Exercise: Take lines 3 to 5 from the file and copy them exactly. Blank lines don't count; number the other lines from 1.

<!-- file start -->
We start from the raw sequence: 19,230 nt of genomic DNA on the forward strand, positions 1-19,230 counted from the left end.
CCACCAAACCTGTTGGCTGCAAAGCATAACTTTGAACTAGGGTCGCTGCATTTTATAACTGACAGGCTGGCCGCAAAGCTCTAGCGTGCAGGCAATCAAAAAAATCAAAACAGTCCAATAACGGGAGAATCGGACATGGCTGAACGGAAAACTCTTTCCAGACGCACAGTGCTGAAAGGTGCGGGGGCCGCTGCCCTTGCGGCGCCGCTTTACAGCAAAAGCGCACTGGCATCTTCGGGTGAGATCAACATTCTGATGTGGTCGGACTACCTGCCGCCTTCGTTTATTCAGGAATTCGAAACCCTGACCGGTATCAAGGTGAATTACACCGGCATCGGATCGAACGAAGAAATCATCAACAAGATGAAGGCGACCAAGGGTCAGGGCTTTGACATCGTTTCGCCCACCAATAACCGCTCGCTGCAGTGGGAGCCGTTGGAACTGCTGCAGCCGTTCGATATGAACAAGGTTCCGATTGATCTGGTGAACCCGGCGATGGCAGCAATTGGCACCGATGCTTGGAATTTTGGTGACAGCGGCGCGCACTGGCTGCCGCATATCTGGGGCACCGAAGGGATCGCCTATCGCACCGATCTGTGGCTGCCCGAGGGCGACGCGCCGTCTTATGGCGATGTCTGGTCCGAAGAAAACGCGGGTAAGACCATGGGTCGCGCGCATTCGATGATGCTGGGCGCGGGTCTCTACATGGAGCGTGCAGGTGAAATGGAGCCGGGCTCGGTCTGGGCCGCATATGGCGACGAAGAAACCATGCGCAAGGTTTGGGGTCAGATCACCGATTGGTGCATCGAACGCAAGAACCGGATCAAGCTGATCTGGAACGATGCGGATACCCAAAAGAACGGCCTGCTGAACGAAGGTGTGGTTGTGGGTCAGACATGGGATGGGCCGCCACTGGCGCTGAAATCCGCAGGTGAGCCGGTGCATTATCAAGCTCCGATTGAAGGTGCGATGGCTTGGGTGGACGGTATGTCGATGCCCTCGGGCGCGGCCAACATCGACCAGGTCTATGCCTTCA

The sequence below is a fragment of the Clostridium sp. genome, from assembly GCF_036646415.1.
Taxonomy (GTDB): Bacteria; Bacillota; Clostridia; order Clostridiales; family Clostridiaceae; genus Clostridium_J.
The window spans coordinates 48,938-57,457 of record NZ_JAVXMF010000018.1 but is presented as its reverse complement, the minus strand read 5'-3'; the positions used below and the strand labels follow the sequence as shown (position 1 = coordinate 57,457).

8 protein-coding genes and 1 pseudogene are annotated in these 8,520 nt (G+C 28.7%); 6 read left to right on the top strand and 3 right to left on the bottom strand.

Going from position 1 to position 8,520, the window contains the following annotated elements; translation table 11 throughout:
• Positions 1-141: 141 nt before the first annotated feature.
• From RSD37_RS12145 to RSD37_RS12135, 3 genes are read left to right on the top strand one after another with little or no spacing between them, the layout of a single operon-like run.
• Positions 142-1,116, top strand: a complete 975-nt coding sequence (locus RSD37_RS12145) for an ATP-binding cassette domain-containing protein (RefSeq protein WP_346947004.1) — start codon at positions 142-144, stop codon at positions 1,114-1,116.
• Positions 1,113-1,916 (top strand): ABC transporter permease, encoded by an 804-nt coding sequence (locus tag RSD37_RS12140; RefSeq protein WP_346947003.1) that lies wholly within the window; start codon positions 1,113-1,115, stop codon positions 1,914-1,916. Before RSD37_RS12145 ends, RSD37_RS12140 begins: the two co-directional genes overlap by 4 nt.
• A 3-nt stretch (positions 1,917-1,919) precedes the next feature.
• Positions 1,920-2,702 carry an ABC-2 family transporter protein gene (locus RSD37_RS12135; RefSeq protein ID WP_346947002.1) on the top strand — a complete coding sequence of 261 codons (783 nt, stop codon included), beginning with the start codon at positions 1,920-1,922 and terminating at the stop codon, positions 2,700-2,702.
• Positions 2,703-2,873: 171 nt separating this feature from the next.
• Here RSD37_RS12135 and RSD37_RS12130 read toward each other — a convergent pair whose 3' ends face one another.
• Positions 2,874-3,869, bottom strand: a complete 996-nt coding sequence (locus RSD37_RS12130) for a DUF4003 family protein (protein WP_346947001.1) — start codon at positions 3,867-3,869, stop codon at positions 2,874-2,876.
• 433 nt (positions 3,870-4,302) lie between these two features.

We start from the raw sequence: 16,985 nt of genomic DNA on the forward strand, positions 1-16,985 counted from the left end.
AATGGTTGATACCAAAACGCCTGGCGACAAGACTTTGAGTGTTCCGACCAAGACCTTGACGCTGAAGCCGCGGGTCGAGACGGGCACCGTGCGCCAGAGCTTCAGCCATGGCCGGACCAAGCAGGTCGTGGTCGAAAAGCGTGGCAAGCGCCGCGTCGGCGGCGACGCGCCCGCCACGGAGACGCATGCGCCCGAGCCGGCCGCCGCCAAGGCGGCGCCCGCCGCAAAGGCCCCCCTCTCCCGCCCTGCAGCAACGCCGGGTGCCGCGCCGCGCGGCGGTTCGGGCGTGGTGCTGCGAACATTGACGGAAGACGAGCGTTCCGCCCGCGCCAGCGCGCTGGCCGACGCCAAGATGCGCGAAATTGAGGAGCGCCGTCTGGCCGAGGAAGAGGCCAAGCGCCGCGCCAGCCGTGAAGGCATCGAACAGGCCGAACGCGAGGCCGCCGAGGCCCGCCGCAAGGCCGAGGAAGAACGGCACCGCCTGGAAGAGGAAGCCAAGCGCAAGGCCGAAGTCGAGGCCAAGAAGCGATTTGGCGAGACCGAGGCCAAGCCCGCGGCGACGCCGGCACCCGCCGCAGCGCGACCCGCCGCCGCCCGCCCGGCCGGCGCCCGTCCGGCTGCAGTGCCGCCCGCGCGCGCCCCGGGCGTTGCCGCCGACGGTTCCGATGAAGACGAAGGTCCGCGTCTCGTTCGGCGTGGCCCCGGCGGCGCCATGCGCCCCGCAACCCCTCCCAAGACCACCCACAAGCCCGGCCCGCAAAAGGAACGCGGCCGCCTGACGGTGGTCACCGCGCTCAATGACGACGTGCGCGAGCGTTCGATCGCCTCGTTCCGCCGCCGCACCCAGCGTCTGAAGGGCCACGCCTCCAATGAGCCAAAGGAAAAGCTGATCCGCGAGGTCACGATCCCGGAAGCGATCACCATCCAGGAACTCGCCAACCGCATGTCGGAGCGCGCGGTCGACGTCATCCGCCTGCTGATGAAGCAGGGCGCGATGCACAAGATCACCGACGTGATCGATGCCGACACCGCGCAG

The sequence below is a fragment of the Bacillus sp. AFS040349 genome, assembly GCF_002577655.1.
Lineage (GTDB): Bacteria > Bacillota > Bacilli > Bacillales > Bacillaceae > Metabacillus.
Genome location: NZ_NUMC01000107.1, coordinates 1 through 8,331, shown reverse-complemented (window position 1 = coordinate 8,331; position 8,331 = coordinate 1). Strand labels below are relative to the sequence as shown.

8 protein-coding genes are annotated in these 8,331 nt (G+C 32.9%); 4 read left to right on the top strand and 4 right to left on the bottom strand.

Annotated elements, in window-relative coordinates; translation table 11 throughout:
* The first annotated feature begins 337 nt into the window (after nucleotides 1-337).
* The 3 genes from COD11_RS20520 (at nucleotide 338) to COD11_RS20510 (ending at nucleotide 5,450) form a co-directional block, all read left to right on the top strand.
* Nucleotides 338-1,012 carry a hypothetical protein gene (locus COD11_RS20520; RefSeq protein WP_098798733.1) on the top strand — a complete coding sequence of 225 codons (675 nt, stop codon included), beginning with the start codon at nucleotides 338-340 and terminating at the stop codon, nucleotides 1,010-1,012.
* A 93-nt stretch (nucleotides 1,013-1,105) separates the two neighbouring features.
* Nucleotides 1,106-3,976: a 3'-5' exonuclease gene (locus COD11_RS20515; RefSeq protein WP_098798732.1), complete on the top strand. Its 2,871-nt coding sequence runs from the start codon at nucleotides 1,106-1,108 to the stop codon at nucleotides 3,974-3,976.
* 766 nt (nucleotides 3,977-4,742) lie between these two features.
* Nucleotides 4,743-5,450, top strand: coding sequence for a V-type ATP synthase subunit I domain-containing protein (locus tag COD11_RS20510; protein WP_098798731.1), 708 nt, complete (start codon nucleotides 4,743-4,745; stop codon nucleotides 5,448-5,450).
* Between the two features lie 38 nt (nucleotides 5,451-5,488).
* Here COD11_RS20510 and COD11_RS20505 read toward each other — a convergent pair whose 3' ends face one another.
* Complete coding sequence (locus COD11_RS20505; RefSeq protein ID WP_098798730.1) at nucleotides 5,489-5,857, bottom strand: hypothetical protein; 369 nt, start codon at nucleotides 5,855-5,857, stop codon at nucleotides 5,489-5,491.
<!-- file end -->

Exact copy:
The sequence below is a fragment of the Clostridium sp. genome, from assembly GCF_036646415.1.
Taxonomy (GTDB): Bacteria; Bacillota; Clostridia; order Clostridiales; family Clostridiaceae; genus Clostridium_J.
The window spans coordinates 48,938-57,457 of record NZ_JAVXMF010000018.1 but is presented as its reverse complement, the minus strand read 5'-3'; the positions used below and the strand labels follow the sequence as shown (position 1 = coordinate 57,457).